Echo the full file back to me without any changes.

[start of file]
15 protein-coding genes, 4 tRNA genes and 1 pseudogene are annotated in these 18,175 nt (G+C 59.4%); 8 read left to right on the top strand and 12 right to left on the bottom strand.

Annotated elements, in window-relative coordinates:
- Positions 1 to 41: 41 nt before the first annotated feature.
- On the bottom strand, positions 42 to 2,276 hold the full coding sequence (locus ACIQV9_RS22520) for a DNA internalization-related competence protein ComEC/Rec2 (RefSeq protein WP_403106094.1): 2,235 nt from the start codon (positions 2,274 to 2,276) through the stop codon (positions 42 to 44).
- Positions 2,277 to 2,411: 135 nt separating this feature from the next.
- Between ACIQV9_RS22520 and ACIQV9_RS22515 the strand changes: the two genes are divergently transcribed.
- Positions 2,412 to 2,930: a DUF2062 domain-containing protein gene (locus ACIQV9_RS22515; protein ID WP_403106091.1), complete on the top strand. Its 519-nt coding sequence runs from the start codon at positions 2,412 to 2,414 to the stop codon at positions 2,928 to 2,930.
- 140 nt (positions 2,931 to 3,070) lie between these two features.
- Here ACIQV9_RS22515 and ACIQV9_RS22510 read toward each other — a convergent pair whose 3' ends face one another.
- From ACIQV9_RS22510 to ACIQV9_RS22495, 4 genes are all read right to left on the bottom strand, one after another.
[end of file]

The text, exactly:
15 protein-coding genes, 4 tRNA genes and 1 pseudogene are annotated in these 18,175 nt (G+C 59.4%); 8 read left to right on the top strand and 12 right to left on the bottom strand.

Annotated elements, in window-relative coordinates:
- Positions 1 to 41: 41 nt before the first annotated feature.
- On the bottom strand, positions 42 to 2,276 hold the full coding sequence (locus ACIQV9_RS22520) for a DNA internalization-related competence protein ComEC/Rec2 (RefSeq protein WP_403106094.1): 2,235 nt from the start codon (positions 2,274 to 2,276) through the stop codon (positions 42 to 44).
- Positions 2,277 to 2,411: 135 nt separating this feature from the next.
- Between ACIQV9_RS22520 and ACIQV9_RS22515 the strand changes: the two genes are divergently transcribed.
- Positions 2,412 to 2,930: a DUF2062 domain-containing protein gene (locus ACIQV9_RS22515; protein ID WP_403106091.1), complete on the top strand. Its 519-nt coding sequence runs from the start codon at positions 2,412 to 2,414 to the stop codon at positions 2,928 to 2,930.
- 140 nt (positions 2,931 to 3,070) lie between these two features.
- Here ACIQV9_RS22515 and ACIQV9_RS22510 read toward each other — a convergent pair whose 3' ends face one another.
- From ACIQV9_RS22510 to ACIQV9_RS22495, 4 genes are all read right to left on the bottom strand, one after another.